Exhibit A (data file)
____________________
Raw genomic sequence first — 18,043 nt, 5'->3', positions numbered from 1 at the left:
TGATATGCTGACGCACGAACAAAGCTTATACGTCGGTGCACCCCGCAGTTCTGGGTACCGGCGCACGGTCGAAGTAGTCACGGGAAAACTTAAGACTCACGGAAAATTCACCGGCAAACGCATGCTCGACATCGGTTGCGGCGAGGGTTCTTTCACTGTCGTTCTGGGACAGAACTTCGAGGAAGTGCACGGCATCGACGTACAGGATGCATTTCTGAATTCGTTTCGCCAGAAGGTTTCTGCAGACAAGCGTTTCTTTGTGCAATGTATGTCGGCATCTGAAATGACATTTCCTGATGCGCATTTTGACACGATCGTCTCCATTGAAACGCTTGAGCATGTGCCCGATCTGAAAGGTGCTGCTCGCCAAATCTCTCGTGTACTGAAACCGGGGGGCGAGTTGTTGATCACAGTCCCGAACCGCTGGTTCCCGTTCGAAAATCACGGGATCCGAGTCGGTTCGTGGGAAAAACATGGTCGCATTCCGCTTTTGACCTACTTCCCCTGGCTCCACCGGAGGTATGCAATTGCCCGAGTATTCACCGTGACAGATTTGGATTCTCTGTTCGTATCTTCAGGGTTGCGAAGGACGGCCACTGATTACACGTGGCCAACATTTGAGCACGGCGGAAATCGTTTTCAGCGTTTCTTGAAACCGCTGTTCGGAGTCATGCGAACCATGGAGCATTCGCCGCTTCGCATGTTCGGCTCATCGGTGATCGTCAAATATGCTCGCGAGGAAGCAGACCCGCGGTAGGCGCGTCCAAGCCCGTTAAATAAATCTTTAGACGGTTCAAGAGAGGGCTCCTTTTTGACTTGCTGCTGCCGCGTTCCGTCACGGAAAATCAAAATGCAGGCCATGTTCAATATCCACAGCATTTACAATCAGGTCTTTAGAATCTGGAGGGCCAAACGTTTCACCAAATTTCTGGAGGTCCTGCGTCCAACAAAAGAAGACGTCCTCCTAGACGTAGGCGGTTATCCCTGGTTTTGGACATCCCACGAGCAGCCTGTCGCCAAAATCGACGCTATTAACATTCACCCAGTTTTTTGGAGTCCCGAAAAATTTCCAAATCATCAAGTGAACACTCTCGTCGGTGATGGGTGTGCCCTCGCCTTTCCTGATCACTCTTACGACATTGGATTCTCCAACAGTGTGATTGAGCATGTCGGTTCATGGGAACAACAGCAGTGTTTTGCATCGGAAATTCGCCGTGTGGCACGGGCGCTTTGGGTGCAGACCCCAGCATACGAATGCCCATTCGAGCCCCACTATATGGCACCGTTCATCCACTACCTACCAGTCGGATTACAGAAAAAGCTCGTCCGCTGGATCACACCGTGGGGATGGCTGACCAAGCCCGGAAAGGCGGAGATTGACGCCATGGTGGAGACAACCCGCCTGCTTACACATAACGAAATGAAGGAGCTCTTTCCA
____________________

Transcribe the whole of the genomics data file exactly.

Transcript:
Raw genomic sequence first — 18,043 nt, 5'->3', positions numbered from 1 at the left:
TGATATGCTGACGCACGAACAAAGCTTATACGTCGGTGCACCCCGCAGTTCTGGGTACCGGCGCACGGTCGAAGTAGTCACGGGAAAACTTAAGACTCACGGAAAATTCACCGGCAAACGCATGCTCGACATCGGTTGCGGCGAGGGTTCTTTCACTGTCGTTCTGGGACAGAACTTCGAGGAAGTGCACGGCATCGACGTACAGGATGCATTTCTGAATTCGTTTCGCCAGAAGGTTTCTGCAGACAAGCGTTTCTTTGTGCAATGTATGTCGGCATCTGAAATGACATTTCCTGATGCGCATTTTGACACGATCGTCTCCATTGAAACGCTTGAGCATGTGCCCGATCTGAAAGGTGCTGCTCGCCAAATCTCTCGTGTACTGAAACCGGGGGGCGAGTTGTTGATCACAGTCCCGAACCGCTGGTTCCCGTTCGAAAATCACGGGATCCGAGTCGGTTCGTGGGAAAAACATGGTCGCATTCCGCTTTTGACCTACTTCCCCTGGCTCCACCGGAGGTATGCAATTGCCCGAGTATTCACCGTGACAGATTTGGATTCTCTGTTCGTATCTTCAGGGTTGCGAAGGACGGCCACTGATTACACGTGGCCAACATTTGAGCACGGCGGAAATCGTTTTCAGCGTTTCTTGAAACCGCTGTTCGGAGTCATGCGAACCATGGAGCATTCGCCGCTTCGCATGTTCGGCTCATCGGTGATCGTCAAATATGCTCGCGAGGAAGCAGACCCGCGGTAGGCGCGTCCAAGCCCGTTAAATAAATCTTTAGACGGTTCAAGAGAGGGCTCCTTTTTGACTTGCTGCTGCCGCGTTCCGTCACGGAAAATCAAAATGCAGGCCATGTTCAATATCCACAGCATTTACAATCAGGTCTTTAGAATCTGGAGGGCCAAACGTTTCACCAAATTTCTGGAGGTCCTGCGTCCAACAAAAGAAGACGTCCTCCTAGACGTAGGCGGTTATCCCTGGTTTTGGACATCCCACGAGCAGCCTGTCGCCAAAATCGACGCTATTAACATTCACCCAGTTTTTTGGAGTCCCGAAAAATTTCCAAATCATCAAGTGAACACTCTCGTCGGTGATGGGTGTGCCCTCGCCTTTCCTGATCACTCTTACGACATTGGATTCTCCAACAGTGTGATTGAGCATGTCGGTTCATGGGAACAACAGCAGTGTTTTGCATCGGAAATTCGCCGTGTGGCACGGGCGCTTTGGGTGCAGACCCCAGCATACGAATGCCCATTCGAGCCCCACTATATGGCACCGTTCATCCACTACCTACCAGTCGGATTACAGAAAAAGCTCGTCCGCTGGATCACACCGTGGGGATGGCTGACCAAGCCCGGAAAGGCGGAGATTGACGCCATGGTGGAGACAACCCGCCTGCTTACACATAACGAAATGAAGGAGCTCTTTCCA